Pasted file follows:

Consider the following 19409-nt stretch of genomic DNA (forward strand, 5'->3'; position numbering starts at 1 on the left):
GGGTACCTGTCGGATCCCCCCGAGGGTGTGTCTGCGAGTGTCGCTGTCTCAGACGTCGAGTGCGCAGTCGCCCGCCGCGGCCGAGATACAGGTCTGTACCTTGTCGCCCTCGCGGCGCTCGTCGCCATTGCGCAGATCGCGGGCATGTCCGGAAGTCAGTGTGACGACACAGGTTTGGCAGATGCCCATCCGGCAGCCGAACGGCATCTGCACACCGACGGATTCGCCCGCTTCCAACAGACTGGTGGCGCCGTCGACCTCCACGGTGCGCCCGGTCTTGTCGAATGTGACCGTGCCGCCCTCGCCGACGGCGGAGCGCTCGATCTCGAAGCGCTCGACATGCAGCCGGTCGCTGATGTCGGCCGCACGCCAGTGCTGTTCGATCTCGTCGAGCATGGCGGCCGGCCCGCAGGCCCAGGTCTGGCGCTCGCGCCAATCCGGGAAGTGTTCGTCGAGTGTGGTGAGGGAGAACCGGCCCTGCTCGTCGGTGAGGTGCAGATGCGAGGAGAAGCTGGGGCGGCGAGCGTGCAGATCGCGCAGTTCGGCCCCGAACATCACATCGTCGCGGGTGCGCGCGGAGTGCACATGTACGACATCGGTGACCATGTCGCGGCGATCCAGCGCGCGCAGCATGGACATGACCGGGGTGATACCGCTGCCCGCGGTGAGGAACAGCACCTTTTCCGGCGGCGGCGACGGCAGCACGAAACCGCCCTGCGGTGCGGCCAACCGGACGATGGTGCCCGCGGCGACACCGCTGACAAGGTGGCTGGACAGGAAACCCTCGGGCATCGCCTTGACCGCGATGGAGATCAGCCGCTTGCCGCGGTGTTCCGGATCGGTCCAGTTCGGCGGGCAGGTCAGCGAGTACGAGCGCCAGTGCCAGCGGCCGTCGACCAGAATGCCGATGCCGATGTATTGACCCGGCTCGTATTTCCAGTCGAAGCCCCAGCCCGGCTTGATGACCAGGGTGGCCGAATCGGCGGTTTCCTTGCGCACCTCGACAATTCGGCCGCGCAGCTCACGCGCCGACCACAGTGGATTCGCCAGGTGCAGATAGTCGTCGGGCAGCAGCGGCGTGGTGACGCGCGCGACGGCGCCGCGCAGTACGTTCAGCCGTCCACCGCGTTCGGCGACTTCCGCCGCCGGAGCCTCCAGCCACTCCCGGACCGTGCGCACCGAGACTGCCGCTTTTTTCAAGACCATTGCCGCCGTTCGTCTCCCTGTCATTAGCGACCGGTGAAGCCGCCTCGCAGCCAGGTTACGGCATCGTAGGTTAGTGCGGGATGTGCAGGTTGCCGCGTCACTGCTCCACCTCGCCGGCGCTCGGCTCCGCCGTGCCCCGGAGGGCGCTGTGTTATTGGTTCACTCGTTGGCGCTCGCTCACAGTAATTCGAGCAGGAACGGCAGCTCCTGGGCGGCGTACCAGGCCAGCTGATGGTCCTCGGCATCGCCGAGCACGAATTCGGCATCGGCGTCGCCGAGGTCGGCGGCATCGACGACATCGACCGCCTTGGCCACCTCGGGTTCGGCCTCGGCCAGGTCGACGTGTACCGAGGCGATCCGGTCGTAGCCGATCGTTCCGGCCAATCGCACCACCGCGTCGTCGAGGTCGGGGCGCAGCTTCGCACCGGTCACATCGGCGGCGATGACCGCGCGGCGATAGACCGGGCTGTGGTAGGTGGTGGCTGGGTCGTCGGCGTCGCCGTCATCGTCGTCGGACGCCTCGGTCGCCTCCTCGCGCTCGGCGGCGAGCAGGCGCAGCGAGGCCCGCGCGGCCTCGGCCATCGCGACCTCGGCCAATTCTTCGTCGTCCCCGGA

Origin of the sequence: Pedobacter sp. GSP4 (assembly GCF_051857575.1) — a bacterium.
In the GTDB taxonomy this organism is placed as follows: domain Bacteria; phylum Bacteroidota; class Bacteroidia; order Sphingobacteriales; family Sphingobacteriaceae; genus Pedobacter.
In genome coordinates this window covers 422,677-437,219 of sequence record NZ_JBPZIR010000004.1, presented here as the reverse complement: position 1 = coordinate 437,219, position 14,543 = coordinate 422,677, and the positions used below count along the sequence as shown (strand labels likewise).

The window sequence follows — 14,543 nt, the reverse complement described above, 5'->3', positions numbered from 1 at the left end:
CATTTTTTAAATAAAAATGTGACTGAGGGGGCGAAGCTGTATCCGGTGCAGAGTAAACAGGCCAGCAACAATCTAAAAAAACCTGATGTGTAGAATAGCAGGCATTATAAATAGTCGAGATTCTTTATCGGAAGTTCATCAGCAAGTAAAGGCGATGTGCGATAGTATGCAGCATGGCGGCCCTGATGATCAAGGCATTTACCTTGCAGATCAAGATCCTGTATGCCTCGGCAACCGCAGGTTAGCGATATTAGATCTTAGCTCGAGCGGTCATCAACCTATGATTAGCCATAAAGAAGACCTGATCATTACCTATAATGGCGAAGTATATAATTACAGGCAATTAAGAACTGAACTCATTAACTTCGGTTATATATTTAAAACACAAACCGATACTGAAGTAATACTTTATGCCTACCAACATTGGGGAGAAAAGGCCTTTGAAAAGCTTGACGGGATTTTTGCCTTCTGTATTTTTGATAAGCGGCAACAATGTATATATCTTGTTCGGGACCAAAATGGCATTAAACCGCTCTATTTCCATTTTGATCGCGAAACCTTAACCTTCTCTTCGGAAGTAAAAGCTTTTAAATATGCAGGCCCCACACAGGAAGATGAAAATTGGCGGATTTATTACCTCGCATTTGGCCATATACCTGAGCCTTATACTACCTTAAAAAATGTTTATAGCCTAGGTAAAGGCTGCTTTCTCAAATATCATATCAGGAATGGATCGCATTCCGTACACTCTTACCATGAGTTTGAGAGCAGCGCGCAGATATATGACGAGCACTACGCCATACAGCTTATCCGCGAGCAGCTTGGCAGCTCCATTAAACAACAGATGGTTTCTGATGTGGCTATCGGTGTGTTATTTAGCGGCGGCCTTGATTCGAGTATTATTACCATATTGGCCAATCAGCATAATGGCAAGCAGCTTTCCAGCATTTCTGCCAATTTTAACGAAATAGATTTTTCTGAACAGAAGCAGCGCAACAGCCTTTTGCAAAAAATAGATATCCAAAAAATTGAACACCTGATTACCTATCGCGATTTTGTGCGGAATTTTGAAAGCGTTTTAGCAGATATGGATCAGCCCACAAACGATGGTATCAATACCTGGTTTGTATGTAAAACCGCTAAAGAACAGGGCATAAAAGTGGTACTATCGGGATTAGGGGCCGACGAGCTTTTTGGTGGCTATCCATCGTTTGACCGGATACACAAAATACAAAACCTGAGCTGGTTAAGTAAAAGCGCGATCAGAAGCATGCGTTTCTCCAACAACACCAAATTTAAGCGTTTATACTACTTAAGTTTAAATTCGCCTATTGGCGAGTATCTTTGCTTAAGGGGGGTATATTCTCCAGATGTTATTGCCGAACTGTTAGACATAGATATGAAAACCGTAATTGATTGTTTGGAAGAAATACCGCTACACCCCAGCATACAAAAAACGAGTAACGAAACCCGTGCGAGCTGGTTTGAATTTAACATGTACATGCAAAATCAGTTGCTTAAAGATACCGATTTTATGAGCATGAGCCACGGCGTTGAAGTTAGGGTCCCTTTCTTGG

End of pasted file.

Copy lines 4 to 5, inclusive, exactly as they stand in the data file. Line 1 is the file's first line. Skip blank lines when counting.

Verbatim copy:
In the GTDB taxonomy this organism is placed as follows: domain Bacteria; phylum Bacteroidota; class Bacteroidia; order Sphingobacteriales; family Sphingobacteriaceae; genus Pedobacter.
In genome coordinates this window covers 422,677-437,219 of sequence record NZ_JBPZIR010000004.1, presented here as the reverse complement: position 1 = coordinate 437,219, position 14,543 = coordinate 422,677, and the positions used below count along the sequence as shown (strand labels likewise).